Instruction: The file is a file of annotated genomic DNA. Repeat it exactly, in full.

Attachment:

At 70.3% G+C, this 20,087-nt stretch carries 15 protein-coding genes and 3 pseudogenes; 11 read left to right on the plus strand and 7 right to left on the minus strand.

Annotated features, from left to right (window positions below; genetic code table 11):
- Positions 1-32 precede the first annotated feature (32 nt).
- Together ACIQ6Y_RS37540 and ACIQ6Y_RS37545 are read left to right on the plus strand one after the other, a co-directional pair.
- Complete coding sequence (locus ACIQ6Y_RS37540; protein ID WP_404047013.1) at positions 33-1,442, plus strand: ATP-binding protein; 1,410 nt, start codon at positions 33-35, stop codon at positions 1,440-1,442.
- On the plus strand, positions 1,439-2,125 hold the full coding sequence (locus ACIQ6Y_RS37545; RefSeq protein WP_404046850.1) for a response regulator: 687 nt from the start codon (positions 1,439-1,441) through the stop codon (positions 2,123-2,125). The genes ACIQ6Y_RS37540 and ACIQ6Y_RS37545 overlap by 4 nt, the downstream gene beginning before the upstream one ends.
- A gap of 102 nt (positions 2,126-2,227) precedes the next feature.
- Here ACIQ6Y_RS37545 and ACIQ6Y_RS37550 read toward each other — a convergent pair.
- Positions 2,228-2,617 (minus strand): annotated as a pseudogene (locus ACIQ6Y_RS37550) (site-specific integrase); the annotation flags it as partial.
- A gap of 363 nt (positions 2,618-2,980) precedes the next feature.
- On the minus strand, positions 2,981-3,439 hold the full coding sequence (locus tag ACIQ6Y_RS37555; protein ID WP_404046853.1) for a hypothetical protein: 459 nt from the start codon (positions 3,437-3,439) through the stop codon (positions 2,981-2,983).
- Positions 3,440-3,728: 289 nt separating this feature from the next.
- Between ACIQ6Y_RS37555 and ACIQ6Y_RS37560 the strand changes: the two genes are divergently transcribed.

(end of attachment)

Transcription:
At 70.3% G+C, this 20,087-nt stretch carries 15 protein-coding genes and 3 pseudogenes; 11 read left to right on the plus strand and 7 right to left on the minus strand.

Annotated features, from left to right (window positions below; genetic code table 11):
- Positions 1-32 precede the first annotated feature (32 nt).
- Together ACIQ6Y_RS37540 and ACIQ6Y_RS37545 are read left to right on the plus strand one after the other, a co-directional pair.
- Complete coding sequence (locus ACIQ6Y_RS37540; protein ID WP_404047013.1) at positions 33-1,442, plus strand: ATP-binding protein; 1,410 nt, start codon at positions 33-35, stop codon at positions 1,440-1,442.
- On the plus strand, positions 1,439-2,125 hold the full coding sequence (locus ACIQ6Y_RS37545; RefSeq protein WP_404046850.1) for a response regulator: 687 nt from the start codon (positions 1,439-1,441) through the stop codon (positions 2,123-2,125). The genes ACIQ6Y_RS37540 and ACIQ6Y_RS37545 overlap by 4 nt, the downstream gene beginning before the upstream one ends.
- A gap of 102 nt (positions 2,126-2,227) precedes the next feature.
- Here ACIQ6Y_RS37545 and ACIQ6Y_RS37550 read toward each other — a convergent pair.
- Positions 2,228-2,617 (minus strand): annotated as a pseudogene (locus ACIQ6Y_RS37550) (site-specific integrase); the annotation flags it as partial.
- A gap of 363 nt (positions 2,618-2,980) precedes the next feature.
- On the minus strand, positions 2,981-3,439 hold the full coding sequence (locus tag ACIQ6Y_RS37555; protein ID WP_404046853.1) for a hypothetical protein: 459 nt from the start codon (positions 3,437-3,439) through the stop codon (positions 2,981-2,983).
- Positions 3,440-3,728: 289 nt separating this feature from the next.
- Between ACIQ6Y_RS37555 and ACIQ6Y_RS37560 the strand changes: the two genes are divergently transcribed.